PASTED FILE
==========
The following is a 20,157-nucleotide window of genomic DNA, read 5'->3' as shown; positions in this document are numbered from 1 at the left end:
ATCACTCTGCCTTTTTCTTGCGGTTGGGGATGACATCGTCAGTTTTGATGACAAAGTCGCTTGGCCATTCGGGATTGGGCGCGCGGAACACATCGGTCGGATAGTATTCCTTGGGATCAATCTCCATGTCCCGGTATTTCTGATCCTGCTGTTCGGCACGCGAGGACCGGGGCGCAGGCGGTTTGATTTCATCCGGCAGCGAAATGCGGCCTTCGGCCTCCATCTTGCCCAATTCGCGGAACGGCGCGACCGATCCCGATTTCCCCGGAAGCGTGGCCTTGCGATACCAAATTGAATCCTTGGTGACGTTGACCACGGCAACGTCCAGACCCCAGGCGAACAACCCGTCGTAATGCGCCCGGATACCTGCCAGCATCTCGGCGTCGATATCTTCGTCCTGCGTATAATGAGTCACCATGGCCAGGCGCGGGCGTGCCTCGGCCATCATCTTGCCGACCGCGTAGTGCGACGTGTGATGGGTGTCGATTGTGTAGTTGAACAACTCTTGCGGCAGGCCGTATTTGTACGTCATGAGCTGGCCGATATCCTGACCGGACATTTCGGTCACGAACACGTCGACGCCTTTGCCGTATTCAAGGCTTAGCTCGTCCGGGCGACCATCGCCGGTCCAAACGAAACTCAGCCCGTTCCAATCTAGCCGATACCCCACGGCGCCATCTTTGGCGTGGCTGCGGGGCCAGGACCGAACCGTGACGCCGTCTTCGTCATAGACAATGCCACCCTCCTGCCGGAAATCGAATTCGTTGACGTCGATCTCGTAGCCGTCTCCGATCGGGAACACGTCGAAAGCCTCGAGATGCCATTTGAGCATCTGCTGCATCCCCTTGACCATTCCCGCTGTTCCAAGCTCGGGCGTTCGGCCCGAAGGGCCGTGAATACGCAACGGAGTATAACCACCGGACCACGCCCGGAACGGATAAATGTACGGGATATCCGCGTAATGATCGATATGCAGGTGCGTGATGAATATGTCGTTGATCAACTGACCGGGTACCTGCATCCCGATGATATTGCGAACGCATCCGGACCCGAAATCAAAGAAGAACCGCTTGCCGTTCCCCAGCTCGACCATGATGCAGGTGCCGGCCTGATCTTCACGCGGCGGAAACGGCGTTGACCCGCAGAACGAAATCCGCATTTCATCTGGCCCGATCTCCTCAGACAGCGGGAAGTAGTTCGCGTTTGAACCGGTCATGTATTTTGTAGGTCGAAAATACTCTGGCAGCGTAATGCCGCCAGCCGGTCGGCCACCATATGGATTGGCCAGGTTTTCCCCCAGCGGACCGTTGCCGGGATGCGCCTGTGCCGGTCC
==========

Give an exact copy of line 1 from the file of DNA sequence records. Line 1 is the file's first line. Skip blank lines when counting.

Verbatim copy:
The following is a 20,157-nucleotide window of genomic DNA, read 5'->3' as shown; positions in this document are numbered from 1 at the left end: